Dentists are in Demand and Essential

Being a dentist is an in-demand and essential job. Per the US Bureau of Labor and Statistics (BLS), there are as many as 5,000 openings for dentists each year. Also, they estimate an eight percent growth in employment over the next ten years. In addition, the demand for dentists increases as an aging population strives to keep their teeth, even more so than previous generations. Moreover, over this same period, there will be an increase in demand for more complicated dental work, like dental implants and other restorative treatments. [1]

So, where do you start, and how many years does it take to become a dentist? How many years is dental school, and is it hard to become a dentist or even worth it? This article examines the details surrounding becoming a dentist and why you should.

How Do I Start to Become a Dentist?

Becoming a dentist starts with investing in education— beginning in high school. recommends taking lots of math and science classes and getting good grades. Moreover, taking honors or Advanced Placement (AP) classes is essential to prepare for the next steps in your dental schooling. 

In addition to taking suitable classes and keeping up your GPA, you should talk to dentists about their careers and see how to become a dentist by job shadowing dentists at their practices. This experience can help you later when you apply for dental school. [2]

Most dental schools require at least a bachelor's degree to apply. However, in most cases, you can major in whatever you want, including Elizabethan Poetry (but we don't recommend it). Dental schools will expect you to complete the dental school requirements (science classes, mostly). In addition to your four-year degree, most dental schools also require a Dental Admissions Test (DAT) score, letters of recommendation, a dental school personal statement (or essay about who you are and why you want to be a dentist), and any relevant extracurricular activities. [3]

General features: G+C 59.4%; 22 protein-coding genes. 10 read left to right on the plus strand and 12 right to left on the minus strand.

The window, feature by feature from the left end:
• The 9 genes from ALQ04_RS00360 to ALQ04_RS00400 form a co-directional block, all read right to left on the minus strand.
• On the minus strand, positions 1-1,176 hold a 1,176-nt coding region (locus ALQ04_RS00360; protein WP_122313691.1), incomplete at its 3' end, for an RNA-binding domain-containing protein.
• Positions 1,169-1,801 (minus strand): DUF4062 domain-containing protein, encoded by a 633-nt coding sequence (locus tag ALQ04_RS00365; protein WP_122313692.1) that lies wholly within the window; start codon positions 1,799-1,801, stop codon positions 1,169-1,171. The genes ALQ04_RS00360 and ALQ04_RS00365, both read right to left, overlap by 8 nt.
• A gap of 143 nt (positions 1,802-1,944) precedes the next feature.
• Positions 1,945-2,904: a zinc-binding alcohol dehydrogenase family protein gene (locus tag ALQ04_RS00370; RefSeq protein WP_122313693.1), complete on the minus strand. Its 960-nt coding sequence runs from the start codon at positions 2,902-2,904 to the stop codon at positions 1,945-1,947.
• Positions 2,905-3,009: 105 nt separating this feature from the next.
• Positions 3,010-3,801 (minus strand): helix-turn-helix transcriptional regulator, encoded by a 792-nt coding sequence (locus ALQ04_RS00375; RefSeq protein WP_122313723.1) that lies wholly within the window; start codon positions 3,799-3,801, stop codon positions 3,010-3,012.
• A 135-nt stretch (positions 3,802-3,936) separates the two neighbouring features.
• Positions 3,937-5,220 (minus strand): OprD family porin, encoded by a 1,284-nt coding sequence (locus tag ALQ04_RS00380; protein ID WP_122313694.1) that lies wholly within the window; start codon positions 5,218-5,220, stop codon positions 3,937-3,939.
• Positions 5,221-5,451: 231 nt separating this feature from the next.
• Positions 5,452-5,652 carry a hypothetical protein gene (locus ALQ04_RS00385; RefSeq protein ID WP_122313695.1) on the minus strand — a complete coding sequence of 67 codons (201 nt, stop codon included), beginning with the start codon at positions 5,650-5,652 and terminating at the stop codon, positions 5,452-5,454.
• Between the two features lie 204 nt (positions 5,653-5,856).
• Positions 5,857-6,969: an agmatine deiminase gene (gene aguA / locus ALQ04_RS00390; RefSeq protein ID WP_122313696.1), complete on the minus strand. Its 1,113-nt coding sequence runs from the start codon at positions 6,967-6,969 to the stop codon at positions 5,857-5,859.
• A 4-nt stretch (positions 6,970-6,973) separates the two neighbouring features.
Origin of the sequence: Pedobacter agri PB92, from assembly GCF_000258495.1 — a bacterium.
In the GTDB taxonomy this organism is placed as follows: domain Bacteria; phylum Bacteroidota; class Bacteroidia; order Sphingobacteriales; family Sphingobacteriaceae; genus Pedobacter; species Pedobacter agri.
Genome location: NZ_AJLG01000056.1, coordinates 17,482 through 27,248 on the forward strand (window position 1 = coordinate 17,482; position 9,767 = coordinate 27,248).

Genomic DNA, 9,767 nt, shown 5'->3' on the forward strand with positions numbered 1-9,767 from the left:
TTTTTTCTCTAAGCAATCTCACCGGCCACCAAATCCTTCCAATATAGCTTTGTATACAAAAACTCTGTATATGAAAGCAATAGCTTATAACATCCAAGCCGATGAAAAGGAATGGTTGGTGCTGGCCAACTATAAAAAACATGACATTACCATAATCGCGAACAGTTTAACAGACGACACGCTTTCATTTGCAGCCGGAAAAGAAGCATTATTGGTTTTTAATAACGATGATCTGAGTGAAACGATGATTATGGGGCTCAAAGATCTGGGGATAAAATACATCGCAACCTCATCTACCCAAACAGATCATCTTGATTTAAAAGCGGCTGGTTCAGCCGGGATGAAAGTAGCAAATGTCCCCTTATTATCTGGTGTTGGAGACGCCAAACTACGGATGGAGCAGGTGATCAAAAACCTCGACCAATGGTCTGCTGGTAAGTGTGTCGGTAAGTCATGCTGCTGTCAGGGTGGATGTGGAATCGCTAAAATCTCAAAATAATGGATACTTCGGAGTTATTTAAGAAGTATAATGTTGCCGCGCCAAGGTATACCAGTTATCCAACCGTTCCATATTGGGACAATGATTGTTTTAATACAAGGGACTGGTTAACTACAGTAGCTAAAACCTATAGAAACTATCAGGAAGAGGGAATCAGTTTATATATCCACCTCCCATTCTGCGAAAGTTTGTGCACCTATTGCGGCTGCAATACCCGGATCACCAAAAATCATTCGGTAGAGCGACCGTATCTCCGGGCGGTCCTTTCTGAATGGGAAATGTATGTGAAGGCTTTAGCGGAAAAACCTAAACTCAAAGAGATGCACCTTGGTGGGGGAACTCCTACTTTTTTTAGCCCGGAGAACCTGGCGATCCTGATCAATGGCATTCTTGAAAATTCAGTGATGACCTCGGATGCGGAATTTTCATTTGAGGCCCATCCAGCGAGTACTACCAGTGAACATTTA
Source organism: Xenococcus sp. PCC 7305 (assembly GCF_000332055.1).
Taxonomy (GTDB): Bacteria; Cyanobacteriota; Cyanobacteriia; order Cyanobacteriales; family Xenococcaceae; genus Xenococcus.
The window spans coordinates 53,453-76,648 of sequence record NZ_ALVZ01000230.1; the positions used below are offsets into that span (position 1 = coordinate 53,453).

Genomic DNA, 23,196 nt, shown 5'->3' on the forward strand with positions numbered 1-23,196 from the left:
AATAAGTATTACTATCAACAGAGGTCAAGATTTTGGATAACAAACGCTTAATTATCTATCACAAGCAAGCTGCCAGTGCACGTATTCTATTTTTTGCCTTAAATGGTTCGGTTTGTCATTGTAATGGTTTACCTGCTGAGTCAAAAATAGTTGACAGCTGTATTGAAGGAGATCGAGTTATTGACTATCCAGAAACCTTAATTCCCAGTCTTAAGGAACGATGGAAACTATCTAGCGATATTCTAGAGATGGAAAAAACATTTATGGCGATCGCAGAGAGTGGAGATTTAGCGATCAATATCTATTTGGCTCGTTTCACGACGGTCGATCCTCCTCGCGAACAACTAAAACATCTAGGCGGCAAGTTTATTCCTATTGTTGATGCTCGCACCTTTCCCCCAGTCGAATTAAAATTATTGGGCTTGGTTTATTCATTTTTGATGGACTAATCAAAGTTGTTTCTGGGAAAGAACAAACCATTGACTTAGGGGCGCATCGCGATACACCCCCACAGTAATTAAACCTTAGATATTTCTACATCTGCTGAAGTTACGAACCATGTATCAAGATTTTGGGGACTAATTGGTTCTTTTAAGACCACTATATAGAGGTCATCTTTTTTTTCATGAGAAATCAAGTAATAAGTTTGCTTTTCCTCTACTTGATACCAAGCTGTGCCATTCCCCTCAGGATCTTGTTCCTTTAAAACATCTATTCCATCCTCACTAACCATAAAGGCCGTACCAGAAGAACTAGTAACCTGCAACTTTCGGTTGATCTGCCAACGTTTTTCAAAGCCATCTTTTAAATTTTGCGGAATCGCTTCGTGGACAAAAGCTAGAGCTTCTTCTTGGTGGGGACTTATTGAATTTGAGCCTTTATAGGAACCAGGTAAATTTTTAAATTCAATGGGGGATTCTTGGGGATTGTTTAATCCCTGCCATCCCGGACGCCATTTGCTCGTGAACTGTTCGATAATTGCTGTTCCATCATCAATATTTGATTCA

Dentist: A dentist also known as a dental surgeon is a health care professional who specializes in dentistry. The dentist's supporting team aids in providing oral health services.

How Long Is Dental School?

Most dental programs are four years long, with few exceptions, per the American Dental Education Association (ADEA). The first two years are classes in the biological sciences, like Anatomy, Physiology, Biochemistry, Microbiology, Pharmacology, and the Dental oriented sciences, which include oral anatomy, pathology, and histology. The last two years have been clinical, working on patients, and a little practice management skill work. Also, dental students will work with all types of patients to ensure they have experience treating patients with different needs, including special care or disabled instruction. In addition, the ADEA says many students will rotate through clinics and hospitals, working under a clinical instructor. [4]

After the four-year program, many dentists will take state exams to get their licenses and practice dentistry. However, some dental students want to specialize in one of the 12 dental specialties recognized by the American Dental Association (ADA). These specialty degrees require additional training, which usually takes the form of a residency. Most specialties take from one to two years to complete. However, oral and maxillofacial surgery specialists have up to six additional school years. (Hint: they are often also the most highly paid dentists in the country.) [5]

Dental Schools

There are 69 accredited dental schools in the US, per the ADA. The Commission on Dental Accreditation (CODA) accredits these schools. Enrollment to become a dentist is at its highest historical level, too. [6]

Click here for a list of all the dental schools in the US from the ADEA

Dental schools offer graduates either a Doctor of Dental Surgery (DDS) or a Doctor Medicinae Dentariae, Latin for Doctor of Dental Medicine (DMD). Per Shemmassian Academic Consulting, there are no differences in the degrees except for their names and history. The first dental school was the Baltimore College of Medicine, which graduated DDS degrees. However, Harvard quickly followed suit and named their degree in Latin the DMD. Universities now choose which one they offer, and most of them choose DDS.[7]